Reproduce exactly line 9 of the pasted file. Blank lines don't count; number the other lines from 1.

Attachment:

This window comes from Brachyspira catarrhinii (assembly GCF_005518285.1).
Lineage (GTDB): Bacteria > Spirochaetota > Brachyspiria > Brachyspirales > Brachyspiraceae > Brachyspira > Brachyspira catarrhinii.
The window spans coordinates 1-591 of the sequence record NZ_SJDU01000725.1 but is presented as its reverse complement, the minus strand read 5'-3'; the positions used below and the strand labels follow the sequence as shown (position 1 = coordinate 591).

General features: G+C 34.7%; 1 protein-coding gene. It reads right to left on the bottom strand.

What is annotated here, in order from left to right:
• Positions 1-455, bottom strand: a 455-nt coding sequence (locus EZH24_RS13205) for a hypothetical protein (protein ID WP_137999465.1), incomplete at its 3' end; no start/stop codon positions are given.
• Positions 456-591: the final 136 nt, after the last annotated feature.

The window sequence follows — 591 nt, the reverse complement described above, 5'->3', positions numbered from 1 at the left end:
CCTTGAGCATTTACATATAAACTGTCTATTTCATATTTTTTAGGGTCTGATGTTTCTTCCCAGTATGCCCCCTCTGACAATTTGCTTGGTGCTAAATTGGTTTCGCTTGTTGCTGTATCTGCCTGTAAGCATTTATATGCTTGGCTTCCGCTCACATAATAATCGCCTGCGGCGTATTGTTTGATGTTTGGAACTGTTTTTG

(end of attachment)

CCTTGAGCATTTACATATAAACTGTCTATTTCATATTTTTTAGGGTCTGATGTTTCTTCCCAGTATGCCCCCTCTGACAATTTGCTTGGTGCTAAATTGGTTTCGCTTGTTGCTGTATCTGCCTGTAAGCATTTATATGCTTGGCTTCCGCTCACATAATAATCGCCTGCGGCGTATTGTTTGATGTTTGGAACTGTTTTTG